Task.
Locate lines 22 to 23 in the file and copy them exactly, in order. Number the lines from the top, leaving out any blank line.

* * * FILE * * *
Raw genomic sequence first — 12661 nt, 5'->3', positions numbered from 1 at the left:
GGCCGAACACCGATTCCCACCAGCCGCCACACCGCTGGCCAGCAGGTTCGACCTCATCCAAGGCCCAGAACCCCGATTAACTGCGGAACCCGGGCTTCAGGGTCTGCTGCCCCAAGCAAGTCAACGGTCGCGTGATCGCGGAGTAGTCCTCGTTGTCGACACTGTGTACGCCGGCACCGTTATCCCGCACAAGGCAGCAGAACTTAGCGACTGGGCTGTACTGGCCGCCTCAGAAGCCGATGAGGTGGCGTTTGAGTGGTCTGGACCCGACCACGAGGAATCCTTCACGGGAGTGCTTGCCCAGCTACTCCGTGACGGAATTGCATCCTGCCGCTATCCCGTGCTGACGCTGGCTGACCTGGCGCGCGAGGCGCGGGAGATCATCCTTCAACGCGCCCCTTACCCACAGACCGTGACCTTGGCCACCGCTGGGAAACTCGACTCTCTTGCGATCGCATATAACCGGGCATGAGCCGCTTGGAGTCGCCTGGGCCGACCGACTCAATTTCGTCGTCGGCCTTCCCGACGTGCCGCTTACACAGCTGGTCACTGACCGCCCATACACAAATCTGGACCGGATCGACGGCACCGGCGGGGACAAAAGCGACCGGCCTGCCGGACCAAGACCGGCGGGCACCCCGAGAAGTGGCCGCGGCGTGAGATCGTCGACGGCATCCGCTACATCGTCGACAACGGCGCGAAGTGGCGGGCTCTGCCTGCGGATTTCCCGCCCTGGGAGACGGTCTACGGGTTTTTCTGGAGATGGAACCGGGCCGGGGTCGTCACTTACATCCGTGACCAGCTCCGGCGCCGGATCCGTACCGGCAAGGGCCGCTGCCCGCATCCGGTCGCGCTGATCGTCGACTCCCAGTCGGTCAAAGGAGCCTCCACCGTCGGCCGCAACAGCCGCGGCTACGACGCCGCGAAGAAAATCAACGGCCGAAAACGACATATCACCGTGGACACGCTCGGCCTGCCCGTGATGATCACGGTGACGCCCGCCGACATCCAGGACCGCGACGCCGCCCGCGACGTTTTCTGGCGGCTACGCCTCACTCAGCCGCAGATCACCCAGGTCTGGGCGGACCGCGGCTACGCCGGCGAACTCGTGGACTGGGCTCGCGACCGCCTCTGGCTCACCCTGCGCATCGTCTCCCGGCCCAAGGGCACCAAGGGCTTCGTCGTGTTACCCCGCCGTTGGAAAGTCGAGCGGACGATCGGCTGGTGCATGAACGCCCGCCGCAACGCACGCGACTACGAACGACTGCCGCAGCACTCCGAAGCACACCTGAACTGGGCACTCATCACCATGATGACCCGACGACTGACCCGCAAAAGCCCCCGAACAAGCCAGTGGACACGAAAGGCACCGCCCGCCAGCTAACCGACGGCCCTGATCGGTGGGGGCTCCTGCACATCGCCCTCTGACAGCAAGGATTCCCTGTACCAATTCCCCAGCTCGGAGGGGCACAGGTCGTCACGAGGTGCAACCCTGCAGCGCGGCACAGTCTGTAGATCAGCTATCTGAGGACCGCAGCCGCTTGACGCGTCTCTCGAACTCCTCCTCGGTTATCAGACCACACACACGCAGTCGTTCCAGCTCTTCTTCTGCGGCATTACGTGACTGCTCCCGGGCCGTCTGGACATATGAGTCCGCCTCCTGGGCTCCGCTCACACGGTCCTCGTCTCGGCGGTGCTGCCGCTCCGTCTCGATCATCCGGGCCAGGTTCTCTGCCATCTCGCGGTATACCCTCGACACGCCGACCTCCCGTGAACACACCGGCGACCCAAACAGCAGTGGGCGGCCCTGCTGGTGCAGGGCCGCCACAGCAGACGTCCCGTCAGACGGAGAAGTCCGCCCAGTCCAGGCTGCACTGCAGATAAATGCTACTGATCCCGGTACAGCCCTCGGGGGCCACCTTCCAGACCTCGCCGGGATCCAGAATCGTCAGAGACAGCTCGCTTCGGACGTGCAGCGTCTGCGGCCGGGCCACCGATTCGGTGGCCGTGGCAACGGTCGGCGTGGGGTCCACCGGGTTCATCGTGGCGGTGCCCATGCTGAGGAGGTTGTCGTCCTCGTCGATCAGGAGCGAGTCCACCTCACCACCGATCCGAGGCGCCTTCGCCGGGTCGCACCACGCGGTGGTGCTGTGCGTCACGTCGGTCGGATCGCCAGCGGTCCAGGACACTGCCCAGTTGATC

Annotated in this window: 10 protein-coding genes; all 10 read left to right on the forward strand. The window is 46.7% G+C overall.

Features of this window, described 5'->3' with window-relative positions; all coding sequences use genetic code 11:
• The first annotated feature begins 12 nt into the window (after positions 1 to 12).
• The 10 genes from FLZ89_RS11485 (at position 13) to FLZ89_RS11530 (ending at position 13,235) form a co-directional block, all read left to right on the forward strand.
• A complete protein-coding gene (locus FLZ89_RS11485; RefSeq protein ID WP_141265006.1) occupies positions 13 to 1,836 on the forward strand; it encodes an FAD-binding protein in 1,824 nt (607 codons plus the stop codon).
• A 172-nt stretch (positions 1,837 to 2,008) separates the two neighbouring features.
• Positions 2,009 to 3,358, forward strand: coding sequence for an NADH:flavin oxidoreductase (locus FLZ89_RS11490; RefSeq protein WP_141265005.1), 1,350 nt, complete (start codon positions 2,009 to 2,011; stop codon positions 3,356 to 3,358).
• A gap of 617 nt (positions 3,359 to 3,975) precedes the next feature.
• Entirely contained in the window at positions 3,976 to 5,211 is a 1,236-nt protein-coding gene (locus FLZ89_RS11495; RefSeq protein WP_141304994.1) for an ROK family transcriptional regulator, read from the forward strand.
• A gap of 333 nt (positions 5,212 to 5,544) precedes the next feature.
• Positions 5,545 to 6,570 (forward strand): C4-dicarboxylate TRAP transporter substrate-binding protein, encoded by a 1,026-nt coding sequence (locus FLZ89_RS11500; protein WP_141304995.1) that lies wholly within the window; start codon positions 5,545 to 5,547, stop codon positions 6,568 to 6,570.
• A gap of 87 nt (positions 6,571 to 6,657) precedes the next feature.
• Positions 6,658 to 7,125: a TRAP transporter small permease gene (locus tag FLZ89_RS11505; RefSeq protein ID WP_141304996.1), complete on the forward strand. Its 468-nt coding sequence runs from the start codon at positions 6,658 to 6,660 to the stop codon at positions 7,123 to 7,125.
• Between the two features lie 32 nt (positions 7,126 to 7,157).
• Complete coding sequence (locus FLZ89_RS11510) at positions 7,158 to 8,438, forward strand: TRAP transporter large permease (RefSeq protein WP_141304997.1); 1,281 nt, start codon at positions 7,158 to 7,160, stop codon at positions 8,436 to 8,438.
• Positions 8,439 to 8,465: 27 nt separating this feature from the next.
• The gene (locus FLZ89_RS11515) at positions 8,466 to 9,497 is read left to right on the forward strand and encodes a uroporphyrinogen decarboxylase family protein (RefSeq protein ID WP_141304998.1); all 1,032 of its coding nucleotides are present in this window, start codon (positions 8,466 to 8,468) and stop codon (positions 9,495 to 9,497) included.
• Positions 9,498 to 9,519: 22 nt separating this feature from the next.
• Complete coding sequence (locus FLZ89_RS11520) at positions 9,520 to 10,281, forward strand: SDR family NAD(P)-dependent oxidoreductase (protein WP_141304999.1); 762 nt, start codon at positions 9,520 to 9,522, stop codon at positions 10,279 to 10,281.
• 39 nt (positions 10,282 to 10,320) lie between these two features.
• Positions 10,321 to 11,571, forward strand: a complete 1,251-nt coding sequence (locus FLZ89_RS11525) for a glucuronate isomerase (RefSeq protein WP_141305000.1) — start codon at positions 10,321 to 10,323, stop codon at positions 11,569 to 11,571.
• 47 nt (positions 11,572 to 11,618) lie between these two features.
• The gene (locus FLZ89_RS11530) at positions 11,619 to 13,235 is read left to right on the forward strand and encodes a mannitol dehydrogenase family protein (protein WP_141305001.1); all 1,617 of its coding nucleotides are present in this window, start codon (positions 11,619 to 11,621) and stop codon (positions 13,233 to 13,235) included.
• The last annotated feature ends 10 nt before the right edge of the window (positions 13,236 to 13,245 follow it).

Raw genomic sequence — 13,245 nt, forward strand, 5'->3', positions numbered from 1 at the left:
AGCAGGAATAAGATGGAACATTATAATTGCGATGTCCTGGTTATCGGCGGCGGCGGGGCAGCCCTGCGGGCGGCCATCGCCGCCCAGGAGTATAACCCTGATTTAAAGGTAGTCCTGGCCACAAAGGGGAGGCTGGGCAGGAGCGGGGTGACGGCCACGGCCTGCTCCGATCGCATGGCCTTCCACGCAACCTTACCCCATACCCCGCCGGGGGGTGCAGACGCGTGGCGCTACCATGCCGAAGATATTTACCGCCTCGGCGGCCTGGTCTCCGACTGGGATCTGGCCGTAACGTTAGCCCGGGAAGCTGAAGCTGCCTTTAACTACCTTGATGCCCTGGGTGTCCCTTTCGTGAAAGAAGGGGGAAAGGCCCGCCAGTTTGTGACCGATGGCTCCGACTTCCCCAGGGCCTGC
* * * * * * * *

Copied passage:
• 39 nt (positions 10,282 to 10,320) lie between these two features.
• Positions 10,321 to 11,571, forward strand: a complete 1,251-nt coding sequence (locus FLZ89_RS11525) for a glucuronate isomerase (RefSeq protein WP_141305000.1) — start codon at positions 10,321 to 10,323, stop codon at positions 11,569 to 11,571.